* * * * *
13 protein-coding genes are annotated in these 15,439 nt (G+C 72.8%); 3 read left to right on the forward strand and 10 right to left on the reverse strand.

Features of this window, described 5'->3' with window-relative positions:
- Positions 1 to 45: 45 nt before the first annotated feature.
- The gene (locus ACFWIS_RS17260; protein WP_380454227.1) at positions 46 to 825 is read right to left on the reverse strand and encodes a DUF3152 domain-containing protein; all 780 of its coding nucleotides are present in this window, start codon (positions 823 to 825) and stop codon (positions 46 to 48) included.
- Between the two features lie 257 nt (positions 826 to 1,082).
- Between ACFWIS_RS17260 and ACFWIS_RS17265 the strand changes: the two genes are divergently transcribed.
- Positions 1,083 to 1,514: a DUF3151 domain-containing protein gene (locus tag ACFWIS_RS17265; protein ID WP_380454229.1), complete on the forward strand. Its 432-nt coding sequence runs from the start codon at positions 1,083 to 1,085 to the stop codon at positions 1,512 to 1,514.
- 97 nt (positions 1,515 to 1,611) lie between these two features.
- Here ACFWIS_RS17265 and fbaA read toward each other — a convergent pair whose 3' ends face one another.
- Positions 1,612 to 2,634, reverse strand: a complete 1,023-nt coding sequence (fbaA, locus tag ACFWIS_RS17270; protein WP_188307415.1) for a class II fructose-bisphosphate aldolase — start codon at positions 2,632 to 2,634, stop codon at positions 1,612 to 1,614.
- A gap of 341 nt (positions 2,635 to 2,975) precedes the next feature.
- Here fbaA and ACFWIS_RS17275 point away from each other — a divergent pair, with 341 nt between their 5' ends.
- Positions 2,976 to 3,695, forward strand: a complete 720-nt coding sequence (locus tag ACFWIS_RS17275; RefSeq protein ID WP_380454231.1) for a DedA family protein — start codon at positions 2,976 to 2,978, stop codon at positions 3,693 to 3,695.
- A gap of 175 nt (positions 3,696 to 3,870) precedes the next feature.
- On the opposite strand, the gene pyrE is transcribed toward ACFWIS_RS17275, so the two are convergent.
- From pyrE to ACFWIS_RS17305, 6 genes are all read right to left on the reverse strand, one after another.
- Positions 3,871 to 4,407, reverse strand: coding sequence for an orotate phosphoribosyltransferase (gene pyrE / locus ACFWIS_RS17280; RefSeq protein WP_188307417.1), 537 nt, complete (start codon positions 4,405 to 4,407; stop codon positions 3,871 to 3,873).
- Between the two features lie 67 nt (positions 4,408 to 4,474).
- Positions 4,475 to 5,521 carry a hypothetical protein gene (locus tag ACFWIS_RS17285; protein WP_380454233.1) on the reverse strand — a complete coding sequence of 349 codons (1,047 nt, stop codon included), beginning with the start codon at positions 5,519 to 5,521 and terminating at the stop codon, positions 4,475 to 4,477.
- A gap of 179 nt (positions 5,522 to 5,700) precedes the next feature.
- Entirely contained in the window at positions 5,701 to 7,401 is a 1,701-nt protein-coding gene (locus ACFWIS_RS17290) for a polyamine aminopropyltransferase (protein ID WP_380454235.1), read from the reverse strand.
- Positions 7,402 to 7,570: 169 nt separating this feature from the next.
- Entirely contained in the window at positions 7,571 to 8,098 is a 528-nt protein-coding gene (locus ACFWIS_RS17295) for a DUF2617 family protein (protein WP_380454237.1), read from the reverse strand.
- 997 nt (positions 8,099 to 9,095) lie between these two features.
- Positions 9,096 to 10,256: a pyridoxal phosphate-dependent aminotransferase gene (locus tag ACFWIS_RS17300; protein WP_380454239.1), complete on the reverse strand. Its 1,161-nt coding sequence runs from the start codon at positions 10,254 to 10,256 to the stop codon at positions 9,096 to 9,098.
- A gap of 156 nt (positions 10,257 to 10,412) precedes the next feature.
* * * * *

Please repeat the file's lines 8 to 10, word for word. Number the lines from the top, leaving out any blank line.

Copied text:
- 97 nt (positions 1,515 to 1,611) lie between these two features.
- Here ACFWIS_RS17265 and fbaA read toward each other — a convergent pair whose 3' ends face one another.
- Positions 1,612 to 2,634, reverse strand: a complete 1,023-nt coding sequence (fbaA, locus tag ACFWIS_RS17270; protein WP_188307415.1) for a class II fructose-bisphosphate aldolase — start codon at positions 2,632 to 2,634, stop codon at positions 1,612 to 1,614.